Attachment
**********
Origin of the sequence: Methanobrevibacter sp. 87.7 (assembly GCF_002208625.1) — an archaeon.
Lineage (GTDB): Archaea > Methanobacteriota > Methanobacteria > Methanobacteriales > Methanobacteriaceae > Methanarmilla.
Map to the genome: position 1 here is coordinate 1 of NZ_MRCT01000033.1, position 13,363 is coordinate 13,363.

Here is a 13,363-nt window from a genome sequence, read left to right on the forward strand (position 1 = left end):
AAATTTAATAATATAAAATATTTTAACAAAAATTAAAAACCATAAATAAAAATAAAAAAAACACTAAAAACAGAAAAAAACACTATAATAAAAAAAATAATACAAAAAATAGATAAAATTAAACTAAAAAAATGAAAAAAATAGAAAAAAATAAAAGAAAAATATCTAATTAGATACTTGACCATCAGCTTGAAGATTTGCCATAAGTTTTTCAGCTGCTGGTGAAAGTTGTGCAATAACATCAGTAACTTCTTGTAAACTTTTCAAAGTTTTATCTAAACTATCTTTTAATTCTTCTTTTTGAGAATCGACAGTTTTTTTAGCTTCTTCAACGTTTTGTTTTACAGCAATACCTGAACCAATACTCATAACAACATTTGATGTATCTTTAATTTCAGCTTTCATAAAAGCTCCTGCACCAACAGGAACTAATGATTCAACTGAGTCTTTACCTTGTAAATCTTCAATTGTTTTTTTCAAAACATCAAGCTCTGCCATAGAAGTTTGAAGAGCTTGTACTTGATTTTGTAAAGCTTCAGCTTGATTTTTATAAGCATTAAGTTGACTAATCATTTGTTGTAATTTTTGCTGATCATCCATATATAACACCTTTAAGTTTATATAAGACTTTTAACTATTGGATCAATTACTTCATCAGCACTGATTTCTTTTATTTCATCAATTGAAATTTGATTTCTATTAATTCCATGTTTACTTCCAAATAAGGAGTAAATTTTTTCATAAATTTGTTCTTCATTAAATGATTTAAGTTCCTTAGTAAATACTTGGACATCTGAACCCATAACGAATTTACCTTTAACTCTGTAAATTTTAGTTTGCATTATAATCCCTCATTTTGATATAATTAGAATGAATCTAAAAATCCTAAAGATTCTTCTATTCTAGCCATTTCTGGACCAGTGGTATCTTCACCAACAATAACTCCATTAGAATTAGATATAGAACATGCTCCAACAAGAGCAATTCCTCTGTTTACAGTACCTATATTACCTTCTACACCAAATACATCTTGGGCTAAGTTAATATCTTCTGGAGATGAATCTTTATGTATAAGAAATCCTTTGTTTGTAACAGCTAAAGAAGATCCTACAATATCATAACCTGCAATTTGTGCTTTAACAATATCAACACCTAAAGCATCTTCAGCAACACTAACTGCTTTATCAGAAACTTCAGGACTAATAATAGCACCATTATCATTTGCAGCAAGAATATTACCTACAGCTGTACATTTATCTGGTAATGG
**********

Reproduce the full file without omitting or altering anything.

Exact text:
Origin of the sequence: Methanobrevibacter sp. 87.7 (assembly GCF_002208625.1) — an archaeon.
Lineage (GTDB): Archaea > Methanobacteriota > Methanobacteria > Methanobacteriales > Methanobacteriaceae > Methanarmilla.
Map to the genome: position 1 here is coordinate 1 of NZ_MRCT01000033.1, position 13,363 is coordinate 13,363.

Here is a 13,363-nt window from a genome sequence, read left to right on the forward strand (position 1 = left end):
AAATTTAATAATATAAAATATTTTAACAAAAATTAAAAACCATAAATAAAAATAAAAAAAACACTAAAAACAGAAAAAAACACTATAATAAAAAAAATAATACAAAAAATAGATAAAATTAAACTAAAAAAATGAAAAAAATAGAAAAAAATAAAAGAAAAATATCTAATTAGATACTTGACCATCAGCTTGAAGATTTGCCATAAGTTTTTCAGCTGCTGGTGAAAGTTGTGCAATAACATCAGTAACTTCTTGTAAACTTTTCAAAGTTTTATCTAAACTATCTTTTAATTCTTCTTTTTGAGAATCGACAGTTTTTTTAGCTTCTTCAACGTTTTGTTTTACAGCAATACCTGAACCAATACTCATAACAACATTTGATGTATCTTTAATTTCAGCTTTCATAAAAGCTCCTGCACCAACAGGAACTAATGATTCAACTGAGTCTTTACCTTGTAAATCTTCAATTGTTTTTTTCAAAACATCAAGCTCTGCCATAGAAGTTTGAAGAGCTTGTACTTGATTTTGTAAAGCTTCAGCTTGATTTTTATAAGCATTAAGTTGACTAATCATTTGTTGTAATTTTTGCTGATCATCCATATATAACACCTTTAAGTTTATATAAGACTTTTAACTATTGGATCAATTACTTCATCAGCACTGATTTCTTTTATTTCATCAATTGAAATTTGATTTCTATTAATTCCATGTTTACTTCCAAATAAGGAGTAAATTTTTTCATAAATTTGTTCTTCATTAAATGATTTAAGTTCCTTAGTAAATACTTGGACATCTGAACCCATAACGAATTTACCTTTAACTCTGTAAATTTTAGTTTGCATTATAATCCCTCATTTTGATATAATTAGAATGAATCTAAAAATCCTAAAGATTCTTCTATTCTAGCCATTTCTGGACCAGTGGTATCTTCACCAACAATAACTCCATTAGAATTAGATATAGAACATGCTCCAACAAGAGCAATTCCTCTGTTTACAGTACCTATATTACCTTCTACACCAAATACATCTTGGGCTAAGTTAATATCTTCTGGAGATGAATCTTTATGTATAAGAAATCCTTTGTTTGTAACAGCTAAAGAAGATCCTACAATATCATAACCTGCAATTTGTGCTTTAACAATATCAACACCTAAAGCATCTTCAGCAACACTAACTGCTTTATCAGAAACTTCAGGACTAATAATAGCACCATTATCATTTGCAGCAAGAATATTACCTACAGCTGTACATTTATCTGGTAATGG